Johannine Hours



Psalm 13

March 1997

[The "Johannine hours" are meant as a way of seeking God in silence and prayer in the midst of our daily life. During the course of a day, take a moment to read the Bible passage with the short commentary and to reflect on the questions which follow. Afterwards, a small group people can meet to share what they have discovered and perhaps for a time of prayer.]

One of the most beautiful aspects of the Book of Psalms is the frankness with which believers express to God all that is in them. Far from limiting themselves to edifying thoughts, the authors of the psalms cast all their pain and their despair before God, without sorting out in advance what is acceptable and what is not. This freedom in prayer testifies to an impressive trust in God, even in the middle of the night, and already carries with it the seeds of a new dawn.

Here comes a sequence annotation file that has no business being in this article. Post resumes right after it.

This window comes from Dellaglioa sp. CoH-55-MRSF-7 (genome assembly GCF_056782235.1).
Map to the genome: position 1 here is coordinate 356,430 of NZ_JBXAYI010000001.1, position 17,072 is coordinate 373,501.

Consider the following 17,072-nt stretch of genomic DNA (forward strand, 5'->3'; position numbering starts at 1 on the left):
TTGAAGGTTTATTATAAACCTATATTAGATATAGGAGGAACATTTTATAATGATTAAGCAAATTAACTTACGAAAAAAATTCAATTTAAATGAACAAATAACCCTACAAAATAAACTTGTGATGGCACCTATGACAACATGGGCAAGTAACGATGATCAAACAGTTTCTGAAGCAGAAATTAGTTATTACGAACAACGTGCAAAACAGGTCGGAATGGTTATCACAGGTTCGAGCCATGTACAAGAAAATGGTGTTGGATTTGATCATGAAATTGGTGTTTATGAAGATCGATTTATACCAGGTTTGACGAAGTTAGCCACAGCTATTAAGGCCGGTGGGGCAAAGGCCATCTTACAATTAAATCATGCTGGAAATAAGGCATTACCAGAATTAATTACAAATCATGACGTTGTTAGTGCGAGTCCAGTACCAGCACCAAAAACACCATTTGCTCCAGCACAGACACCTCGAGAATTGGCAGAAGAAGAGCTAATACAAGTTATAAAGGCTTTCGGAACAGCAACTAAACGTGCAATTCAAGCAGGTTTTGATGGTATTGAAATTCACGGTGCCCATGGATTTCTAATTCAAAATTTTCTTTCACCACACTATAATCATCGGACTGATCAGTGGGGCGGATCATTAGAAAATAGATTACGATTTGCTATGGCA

The author of this psalm sees himself at the bottom of a well, trapped in a suffering that seems without end. What causes his distress, more than this or that particular misfortune, is the feeling that God has abandoned him. Since he no longer feels God's presence, he is left all alone with those inner voices that come from "the enemy" and that bring him closer and closer to despair. That is the meaning of the word "revolt" (v.3a): those obsessive thoughts that try and convince us that God no longer loves us, that in fact we deserve our atrocious fate.

But then, instead of "letting his darkness speak to him" (St Augustine), the psalmist makes a leap of trust and lifts up his groaning to God. From the depths of his darkness, he remembers God's faithful love for him. He makes a choice, refusing to consent to the victory of the enemy. And as a result, a new beginning is made possible; a small space opens up, large enough for God to rush in, and the lament can turn into a song of praise for a rediscovered communion.

Taizé Community, France © Copyright 1997. All Rights Reserved. Material may be copied and redistributed for non-commercial purposes and provided that its editorial content remains unaltered in any way.



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